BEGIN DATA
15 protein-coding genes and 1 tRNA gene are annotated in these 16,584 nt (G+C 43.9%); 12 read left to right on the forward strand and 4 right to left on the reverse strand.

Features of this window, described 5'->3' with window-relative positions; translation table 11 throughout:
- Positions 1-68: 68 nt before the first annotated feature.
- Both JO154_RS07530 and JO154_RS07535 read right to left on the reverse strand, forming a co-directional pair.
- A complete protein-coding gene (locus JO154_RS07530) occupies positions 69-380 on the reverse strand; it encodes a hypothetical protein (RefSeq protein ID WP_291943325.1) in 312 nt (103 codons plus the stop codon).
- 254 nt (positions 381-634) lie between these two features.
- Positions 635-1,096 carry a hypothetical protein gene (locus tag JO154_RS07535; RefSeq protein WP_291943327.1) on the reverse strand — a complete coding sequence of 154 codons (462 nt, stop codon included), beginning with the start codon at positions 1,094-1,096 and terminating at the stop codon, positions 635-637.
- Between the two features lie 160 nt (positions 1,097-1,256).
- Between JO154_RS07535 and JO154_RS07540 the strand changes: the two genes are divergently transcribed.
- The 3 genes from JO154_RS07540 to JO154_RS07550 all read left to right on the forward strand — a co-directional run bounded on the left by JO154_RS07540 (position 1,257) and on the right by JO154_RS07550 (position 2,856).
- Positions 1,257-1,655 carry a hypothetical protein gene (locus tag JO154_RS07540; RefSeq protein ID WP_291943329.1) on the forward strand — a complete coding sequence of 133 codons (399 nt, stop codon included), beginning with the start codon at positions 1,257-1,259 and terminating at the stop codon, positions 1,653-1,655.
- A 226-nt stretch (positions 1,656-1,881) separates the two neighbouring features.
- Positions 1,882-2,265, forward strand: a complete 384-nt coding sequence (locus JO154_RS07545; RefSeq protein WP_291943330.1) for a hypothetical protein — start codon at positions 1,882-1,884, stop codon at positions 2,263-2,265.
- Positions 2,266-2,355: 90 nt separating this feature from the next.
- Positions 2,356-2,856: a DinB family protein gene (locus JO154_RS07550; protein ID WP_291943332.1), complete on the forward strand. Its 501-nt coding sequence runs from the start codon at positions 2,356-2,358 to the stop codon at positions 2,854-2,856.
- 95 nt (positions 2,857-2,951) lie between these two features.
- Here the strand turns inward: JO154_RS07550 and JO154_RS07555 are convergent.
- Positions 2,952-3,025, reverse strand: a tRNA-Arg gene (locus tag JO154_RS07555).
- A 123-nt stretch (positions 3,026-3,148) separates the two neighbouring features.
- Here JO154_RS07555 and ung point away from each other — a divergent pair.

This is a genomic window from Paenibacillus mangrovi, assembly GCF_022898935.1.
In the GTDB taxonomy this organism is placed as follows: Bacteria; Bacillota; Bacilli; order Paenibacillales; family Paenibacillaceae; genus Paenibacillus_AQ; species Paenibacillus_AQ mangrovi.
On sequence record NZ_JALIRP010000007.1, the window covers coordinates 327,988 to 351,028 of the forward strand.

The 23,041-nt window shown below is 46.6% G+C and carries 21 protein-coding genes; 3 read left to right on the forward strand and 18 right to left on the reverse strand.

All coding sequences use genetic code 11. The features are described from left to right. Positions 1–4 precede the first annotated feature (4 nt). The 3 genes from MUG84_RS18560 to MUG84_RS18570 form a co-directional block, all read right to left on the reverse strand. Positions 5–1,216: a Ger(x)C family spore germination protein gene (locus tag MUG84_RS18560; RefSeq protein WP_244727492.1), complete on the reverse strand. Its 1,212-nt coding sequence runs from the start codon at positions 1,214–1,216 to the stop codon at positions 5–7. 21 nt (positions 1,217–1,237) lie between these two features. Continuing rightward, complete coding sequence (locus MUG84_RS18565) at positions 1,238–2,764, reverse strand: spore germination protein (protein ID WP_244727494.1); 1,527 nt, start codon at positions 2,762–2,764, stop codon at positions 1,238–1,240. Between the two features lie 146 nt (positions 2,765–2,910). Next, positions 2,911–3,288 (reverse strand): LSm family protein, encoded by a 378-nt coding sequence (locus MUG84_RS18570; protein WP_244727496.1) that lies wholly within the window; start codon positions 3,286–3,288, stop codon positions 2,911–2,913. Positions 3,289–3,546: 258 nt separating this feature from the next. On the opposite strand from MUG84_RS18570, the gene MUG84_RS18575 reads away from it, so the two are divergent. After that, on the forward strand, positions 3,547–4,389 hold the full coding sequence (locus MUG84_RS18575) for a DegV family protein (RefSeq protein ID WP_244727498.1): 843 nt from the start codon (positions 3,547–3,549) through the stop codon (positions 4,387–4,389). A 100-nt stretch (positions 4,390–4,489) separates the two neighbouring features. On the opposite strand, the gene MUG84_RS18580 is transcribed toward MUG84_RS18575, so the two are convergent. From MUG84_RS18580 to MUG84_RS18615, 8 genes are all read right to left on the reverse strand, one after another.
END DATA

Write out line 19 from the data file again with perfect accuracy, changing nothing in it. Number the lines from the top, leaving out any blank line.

- A 123-nt stretch (positions 3,026-3,148) separates the two neighbouring features.